| || |The Berean Expositor Volume 45 - Page 203 of 251 Index | Zoom | |
gospel" (II Tim. 1: 10). Elihu told Job of a "ransom" that delivered man from the pit
(Job 33: 23-25), and so Hosea says of the Lord:
"I will ransom thee from the power of the grave."
But this is not all:
"I will redeem thee from death",
for the Saviour said of His sheep "They shall never perish", and of those who attain to the
resurrection in connection with eternal life, it is written "Neither can they die any more"
(Luke 20: 36). Death moreover is the last enemy that shall be destroyed:
"O death, I will be thy plagues;
O grave, I will be thy destruction",
and of this blessed consummation the Lord declared:
"Repentance is hid from mine eyes."
There are types of resurrection which we have not included in our survey and many
allusions and statements in Prophecy and Psalm that could supplement what is here
presented. We have however, a richer field to explore, namely the N.T. where type,
prophecy and promise find their fulfillment in the Person and Work of Him, Who at a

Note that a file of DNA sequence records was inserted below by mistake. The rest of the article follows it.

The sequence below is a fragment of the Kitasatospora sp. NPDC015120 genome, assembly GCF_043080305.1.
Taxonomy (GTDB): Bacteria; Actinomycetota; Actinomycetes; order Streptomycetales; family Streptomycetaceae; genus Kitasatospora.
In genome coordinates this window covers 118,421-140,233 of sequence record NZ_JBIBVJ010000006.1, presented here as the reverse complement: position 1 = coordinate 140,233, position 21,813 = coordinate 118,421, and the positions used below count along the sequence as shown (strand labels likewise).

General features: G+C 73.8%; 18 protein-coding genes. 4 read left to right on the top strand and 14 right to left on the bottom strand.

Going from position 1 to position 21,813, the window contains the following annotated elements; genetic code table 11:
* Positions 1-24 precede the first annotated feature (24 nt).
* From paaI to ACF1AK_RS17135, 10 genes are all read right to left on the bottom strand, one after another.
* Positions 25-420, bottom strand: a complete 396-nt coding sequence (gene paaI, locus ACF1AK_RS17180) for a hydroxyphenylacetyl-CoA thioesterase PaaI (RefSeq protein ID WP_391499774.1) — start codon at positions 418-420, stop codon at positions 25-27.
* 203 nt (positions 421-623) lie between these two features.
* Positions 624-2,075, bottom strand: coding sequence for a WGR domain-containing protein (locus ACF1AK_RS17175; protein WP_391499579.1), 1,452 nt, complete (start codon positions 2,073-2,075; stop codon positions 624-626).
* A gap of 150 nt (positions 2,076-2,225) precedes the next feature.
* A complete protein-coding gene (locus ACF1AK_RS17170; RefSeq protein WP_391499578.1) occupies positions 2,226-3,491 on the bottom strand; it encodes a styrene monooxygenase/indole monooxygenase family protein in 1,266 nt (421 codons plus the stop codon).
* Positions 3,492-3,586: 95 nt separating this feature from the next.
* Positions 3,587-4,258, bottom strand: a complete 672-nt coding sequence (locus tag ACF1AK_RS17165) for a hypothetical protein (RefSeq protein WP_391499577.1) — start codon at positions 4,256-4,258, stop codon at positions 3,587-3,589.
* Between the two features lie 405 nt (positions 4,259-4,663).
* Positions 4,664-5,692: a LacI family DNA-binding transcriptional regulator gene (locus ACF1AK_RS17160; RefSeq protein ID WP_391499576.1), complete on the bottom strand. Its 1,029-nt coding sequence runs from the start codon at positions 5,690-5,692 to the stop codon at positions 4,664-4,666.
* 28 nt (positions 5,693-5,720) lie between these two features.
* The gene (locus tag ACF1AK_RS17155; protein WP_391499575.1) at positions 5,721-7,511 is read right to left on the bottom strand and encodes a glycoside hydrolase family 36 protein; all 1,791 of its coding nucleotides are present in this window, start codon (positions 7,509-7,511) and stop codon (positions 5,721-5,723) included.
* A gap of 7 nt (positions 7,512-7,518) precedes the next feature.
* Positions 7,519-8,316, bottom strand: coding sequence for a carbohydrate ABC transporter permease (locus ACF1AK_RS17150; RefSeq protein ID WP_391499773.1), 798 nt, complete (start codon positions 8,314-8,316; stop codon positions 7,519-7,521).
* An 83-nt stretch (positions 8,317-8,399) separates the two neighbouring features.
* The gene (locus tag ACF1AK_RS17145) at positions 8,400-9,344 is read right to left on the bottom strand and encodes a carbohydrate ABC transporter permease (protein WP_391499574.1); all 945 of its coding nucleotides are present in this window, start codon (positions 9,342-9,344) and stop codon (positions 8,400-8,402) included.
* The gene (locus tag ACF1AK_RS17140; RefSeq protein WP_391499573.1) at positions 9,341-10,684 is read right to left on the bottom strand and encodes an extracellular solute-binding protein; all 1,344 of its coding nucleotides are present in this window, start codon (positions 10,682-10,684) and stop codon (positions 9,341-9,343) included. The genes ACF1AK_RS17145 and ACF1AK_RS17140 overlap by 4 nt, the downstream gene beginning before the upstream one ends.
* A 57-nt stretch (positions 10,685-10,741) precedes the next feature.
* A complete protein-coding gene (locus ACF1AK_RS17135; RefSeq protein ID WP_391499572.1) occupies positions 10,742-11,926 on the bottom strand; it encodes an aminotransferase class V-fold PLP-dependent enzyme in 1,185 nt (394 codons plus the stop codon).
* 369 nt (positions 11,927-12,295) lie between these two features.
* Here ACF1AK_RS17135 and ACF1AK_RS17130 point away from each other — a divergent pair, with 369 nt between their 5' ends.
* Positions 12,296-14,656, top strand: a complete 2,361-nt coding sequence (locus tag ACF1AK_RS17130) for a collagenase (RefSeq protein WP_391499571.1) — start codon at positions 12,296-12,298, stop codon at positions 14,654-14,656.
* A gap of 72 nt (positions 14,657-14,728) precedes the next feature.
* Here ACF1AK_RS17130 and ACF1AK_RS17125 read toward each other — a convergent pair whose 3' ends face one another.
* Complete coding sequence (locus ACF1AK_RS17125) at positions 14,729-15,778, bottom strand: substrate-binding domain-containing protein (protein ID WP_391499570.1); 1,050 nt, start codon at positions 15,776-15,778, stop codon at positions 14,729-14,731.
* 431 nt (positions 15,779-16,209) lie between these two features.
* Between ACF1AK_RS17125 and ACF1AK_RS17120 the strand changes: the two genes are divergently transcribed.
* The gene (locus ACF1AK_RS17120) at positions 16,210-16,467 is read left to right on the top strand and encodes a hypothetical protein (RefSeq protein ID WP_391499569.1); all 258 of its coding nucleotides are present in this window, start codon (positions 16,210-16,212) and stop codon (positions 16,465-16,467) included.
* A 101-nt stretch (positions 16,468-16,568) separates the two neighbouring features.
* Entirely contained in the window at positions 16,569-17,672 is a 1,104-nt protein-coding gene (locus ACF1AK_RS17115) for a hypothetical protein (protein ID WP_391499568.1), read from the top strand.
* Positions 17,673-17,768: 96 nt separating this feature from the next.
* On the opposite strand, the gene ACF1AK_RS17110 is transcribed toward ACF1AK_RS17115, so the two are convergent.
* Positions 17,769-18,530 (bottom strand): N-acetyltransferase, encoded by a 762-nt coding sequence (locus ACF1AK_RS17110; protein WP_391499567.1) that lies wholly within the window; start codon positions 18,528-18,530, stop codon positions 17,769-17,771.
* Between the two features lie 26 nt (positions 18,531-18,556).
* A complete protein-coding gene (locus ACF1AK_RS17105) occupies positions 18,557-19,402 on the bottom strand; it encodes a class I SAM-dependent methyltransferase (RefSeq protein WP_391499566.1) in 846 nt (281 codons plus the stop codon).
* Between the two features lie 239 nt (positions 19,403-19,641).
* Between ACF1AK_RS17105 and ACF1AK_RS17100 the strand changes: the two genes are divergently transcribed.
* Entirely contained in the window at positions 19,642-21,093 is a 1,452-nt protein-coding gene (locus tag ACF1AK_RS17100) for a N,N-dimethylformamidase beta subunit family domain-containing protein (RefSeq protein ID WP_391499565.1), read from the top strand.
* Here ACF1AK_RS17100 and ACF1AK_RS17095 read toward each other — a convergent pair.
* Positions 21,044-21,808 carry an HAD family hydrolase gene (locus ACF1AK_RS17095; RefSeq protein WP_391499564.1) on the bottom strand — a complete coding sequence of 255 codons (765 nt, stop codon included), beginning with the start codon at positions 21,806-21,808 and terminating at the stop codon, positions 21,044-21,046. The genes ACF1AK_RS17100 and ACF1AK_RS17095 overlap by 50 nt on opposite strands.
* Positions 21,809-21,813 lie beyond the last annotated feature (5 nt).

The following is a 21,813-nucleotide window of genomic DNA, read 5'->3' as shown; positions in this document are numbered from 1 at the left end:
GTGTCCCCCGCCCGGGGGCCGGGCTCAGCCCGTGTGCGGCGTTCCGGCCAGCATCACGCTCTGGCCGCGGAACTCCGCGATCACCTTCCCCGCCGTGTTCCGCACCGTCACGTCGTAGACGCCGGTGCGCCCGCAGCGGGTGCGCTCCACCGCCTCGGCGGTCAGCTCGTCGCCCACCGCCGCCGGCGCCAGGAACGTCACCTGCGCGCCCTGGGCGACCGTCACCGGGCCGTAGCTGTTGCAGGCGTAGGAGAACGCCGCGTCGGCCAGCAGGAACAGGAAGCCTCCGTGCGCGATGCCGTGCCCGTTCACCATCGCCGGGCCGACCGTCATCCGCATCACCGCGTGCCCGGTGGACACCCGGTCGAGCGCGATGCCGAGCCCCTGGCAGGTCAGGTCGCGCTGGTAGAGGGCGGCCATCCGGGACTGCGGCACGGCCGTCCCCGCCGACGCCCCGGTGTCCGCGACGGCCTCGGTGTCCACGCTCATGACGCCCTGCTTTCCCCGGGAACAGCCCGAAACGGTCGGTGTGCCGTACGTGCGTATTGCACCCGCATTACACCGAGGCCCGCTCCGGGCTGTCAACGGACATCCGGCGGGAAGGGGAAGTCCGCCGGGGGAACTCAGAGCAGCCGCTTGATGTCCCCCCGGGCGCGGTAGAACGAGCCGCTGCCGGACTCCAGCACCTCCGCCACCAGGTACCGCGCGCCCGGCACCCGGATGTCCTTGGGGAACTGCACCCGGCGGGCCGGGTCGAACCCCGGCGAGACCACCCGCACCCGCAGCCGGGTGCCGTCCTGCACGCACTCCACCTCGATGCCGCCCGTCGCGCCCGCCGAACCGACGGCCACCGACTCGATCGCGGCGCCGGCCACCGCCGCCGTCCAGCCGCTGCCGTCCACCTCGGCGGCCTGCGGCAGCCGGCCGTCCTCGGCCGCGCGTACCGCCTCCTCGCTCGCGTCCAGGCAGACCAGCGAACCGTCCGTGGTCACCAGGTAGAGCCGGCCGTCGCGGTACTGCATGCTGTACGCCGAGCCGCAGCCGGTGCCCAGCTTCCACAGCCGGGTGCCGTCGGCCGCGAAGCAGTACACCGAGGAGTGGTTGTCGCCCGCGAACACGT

graveside could declare:
"I am the Resurrection and the Life."
The Witness of the Gospels.
pp. 81 - 86
We have passed in review some of the answers which the O.T. gives to the age old
question "If a man die, shall he live again?" There are other types and somewhat obscure
references which we have passed over, as our space is limited and our purpose simple. It
may seem a strange question to ask, "With what books of the N.T. shall we start?" The
natural answer will be "With the Gospels, of course". Before we do this there are one or
two facts that must be recognized. The notes in Matt 27: 8 and 28: 15 "unto this
day" are in harmony with the accepted view that Matthew's Gospel was not written until
some years after the events recorded. It is even possible that the first literature of the
N.T. was one of the early epistles of Paul. It is morally certain that the thousands who
believed on and after the day of Pentecost, never saw one of the Gospels, for only seven
weeks intervened. When Luke wrote his gospel he set forth in order a declaration of
things which were already most surely believed among them, and in which his hearer had
already been instructed.